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Louie Anderson performs in Hudson Friday

It has been 34 years since Louie Anderson took the stage as a comedian on a dare and he hasn't looked back.

Anderson will perform two shows aboard the Afton Hudson Cruise Line Laff Boat which will leave from Hudson on Friday, Oct. 19, at 6:30 p.m. and 9 p.m.

Anderson has built a reputation on his regional humor that earns him laughs nationwide. "When I first got started around here, of course, everybody knew what I was talking about. But when I started to appear on national television and elsewhere around the country, they still got it. Some things, like the importance of "good gloves," need to be explained but most of it people get."

Anderson, who now makes Las Vegas his home base, says he still loves the Midwest and uses it for material but he hates the cold. "But I'm not alone. There are lots of people who eventually leave the cold behind but that doesn't mean they still don't have jumper cables, a shovel and a scraper in their trunk."

Anderson says the world has become a meaner place over that past three decades but he doesn't experience much of it at his shows. Known for his "clean routines," he occasionally will get some heckling from an audience member but he doesn't usually react.

"It is my fans who stick up for me. 'Hey, you shut up, you leave him alone. How'd you like it if someone said that to you?' They pretty much take care of that."

Anderson said another sign of the times is audience members, usually between 10 and 20, who are checking their phones or texting during a performance. He doesn't call any attention to it unless it disrupts his performance. "It's just such an appendage for people. These days if you get 75 percent of the audience to pay attention you're doing good. It used to be 100 percent."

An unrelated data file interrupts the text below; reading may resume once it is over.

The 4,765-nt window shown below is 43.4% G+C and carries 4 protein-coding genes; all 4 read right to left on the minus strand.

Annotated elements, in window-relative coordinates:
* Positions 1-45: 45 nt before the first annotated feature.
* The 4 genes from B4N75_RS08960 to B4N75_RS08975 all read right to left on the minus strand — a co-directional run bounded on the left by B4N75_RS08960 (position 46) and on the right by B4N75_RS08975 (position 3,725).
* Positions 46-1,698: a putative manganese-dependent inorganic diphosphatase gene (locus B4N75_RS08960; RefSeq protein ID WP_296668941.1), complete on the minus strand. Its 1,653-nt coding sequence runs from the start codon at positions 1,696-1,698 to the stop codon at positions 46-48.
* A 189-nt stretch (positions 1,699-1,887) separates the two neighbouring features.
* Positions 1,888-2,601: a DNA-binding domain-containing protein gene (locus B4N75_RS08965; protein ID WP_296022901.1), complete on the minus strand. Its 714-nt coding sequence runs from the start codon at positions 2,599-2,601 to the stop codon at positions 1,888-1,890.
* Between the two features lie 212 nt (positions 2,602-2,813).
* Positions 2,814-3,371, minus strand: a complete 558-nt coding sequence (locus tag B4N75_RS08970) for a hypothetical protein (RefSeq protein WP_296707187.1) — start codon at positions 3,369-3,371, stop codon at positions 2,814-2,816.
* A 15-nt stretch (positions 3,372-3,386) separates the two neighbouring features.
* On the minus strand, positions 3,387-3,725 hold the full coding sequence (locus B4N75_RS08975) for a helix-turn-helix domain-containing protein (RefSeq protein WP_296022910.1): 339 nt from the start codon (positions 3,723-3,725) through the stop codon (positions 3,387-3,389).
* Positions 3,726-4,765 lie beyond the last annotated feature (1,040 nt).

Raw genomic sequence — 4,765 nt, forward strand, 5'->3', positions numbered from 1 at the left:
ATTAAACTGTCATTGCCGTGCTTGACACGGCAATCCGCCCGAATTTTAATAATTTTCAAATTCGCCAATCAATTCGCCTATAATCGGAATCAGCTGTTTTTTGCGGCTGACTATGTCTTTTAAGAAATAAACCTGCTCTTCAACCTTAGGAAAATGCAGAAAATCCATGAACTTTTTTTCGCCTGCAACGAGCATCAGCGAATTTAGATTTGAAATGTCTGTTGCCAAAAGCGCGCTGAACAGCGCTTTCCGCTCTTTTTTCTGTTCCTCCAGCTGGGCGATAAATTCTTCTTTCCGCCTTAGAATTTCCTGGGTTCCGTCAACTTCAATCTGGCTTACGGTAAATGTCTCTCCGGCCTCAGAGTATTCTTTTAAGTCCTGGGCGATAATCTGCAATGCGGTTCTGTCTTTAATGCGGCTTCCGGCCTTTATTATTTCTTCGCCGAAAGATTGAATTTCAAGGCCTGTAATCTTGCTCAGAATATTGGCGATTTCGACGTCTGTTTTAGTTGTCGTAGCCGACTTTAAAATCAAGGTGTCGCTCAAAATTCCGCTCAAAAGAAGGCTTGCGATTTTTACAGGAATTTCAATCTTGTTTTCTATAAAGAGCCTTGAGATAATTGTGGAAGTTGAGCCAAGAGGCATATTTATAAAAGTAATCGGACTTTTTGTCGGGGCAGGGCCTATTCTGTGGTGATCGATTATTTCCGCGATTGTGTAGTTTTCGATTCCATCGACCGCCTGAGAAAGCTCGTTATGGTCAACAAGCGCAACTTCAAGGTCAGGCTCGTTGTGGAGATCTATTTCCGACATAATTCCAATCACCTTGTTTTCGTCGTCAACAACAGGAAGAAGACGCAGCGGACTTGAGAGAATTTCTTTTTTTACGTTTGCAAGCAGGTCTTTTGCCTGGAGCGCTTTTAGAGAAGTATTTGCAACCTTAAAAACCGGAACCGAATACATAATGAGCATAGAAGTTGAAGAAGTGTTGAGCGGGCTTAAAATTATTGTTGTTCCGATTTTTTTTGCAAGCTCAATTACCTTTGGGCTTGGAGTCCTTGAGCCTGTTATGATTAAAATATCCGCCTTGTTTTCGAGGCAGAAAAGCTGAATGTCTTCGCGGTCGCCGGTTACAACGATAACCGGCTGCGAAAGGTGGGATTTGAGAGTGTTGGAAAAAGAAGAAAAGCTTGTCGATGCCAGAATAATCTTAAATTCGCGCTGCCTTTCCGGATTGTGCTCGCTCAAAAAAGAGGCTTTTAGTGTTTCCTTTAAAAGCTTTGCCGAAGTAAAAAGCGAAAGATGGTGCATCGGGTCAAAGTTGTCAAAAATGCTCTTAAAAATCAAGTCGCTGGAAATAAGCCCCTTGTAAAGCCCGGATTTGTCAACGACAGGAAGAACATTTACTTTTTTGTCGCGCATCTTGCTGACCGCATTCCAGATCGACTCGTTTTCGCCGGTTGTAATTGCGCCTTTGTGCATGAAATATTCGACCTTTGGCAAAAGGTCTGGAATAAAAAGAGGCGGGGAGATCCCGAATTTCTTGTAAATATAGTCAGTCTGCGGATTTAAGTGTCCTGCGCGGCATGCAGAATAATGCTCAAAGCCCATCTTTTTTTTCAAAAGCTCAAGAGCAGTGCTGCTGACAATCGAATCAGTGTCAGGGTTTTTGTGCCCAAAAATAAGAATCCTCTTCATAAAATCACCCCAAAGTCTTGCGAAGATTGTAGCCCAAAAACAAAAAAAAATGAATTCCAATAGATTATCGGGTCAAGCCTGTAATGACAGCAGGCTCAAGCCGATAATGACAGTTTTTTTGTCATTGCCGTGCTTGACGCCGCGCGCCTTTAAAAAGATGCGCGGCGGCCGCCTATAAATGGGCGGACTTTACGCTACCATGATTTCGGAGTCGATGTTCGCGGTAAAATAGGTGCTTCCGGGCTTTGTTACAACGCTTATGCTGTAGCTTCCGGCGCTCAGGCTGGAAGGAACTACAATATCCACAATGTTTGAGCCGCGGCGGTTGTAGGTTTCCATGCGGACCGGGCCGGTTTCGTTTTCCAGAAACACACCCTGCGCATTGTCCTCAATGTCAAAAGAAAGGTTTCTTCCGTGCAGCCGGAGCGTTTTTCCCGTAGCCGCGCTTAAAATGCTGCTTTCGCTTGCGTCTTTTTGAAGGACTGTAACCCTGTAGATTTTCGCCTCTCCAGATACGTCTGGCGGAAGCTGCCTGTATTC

Anderson says his comedy comes directly from his life. "It has always come from the same place. These days I'm getting older and fatter. I realize my shirt size that started at XXL is starting to resemble the Super Bowl numbers. I know I should exercise but I can find 1,000 reasons not to do it. I diet but I realize those muffins that are supposed to be good for you are just a donut with the whole filled in. I'd like to do better but.... I think that's what people relate to."

He has a time-worn test for his material. "If they laugh, like from the bottom of their stomach, then it's good."

Anderson said he marked 34 years on the stage Oct. 12 and says performing never gets old. "I tell myself every day how lucky and blessed I am to do this. I get to make people feel good and laugh. It's a responsibility I take very seriously. People take their time, spend their money, get a sitter, all to see me. I owe them the best experience I can deliver."

Tickets for Anderson's shows are available online at The Laff Boat/Grand Duchess will leave from the Hudson municipal dock.

Meg Heaton

Meg Heaton has been a reporter with the Hudson Star Observer since 1990. She has a bachelor’s degree in anthropology and Native American Studies from the University of Wisconsin-Eau Claire.

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